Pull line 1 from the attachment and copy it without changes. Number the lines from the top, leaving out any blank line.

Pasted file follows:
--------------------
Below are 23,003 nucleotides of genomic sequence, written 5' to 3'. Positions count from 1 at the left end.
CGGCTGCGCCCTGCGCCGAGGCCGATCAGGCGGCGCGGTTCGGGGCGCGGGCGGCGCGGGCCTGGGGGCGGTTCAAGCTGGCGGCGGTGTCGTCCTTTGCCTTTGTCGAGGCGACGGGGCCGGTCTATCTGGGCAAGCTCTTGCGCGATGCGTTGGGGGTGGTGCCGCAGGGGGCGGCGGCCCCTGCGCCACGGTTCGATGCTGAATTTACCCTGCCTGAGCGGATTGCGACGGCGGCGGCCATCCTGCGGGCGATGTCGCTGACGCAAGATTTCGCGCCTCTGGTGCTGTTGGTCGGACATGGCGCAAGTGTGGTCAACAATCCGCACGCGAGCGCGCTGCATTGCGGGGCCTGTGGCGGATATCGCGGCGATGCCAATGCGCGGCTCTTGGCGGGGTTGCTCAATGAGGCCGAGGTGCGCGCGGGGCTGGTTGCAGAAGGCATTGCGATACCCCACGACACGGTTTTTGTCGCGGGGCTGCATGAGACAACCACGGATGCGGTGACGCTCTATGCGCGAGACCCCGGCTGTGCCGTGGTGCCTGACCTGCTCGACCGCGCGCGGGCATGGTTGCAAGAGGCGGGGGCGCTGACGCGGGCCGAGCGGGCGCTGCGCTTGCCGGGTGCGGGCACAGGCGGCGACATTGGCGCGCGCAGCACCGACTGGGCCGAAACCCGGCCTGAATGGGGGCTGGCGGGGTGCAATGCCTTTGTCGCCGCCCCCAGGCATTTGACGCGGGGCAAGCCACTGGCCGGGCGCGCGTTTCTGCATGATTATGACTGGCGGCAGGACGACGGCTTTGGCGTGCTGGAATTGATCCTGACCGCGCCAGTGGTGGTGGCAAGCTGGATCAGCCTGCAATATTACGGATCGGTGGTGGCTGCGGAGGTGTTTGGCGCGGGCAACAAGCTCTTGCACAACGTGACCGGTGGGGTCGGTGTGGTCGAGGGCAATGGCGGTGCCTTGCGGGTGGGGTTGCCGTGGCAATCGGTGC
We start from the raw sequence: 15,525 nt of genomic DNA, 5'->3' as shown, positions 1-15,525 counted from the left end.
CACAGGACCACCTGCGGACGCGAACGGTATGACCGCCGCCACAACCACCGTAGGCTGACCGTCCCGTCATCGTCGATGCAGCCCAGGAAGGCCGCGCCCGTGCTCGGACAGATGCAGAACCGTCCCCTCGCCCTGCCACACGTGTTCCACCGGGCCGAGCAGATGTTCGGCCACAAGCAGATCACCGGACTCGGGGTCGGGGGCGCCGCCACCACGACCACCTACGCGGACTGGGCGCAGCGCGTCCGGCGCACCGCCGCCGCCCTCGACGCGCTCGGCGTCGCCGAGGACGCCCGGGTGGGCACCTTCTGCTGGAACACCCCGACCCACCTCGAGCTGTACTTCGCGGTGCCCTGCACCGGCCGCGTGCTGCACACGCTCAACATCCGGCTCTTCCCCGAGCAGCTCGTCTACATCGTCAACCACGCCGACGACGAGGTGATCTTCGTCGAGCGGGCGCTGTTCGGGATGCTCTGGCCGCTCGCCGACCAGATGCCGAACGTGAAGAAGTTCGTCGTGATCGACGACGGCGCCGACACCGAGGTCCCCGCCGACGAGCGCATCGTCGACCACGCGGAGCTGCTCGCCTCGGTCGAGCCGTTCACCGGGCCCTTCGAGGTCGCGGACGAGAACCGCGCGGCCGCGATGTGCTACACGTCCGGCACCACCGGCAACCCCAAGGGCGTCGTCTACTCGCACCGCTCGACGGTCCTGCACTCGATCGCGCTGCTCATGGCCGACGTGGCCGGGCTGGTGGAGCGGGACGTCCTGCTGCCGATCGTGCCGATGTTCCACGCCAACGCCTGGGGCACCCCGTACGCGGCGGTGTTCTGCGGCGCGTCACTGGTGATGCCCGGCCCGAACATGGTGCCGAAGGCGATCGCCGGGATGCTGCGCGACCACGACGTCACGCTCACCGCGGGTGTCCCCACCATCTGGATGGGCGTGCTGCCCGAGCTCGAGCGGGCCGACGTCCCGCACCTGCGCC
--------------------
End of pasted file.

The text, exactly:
Below are 23,003 nucleotides of genomic sequence, written 5' to 3'. Positions count from 1 at the left end.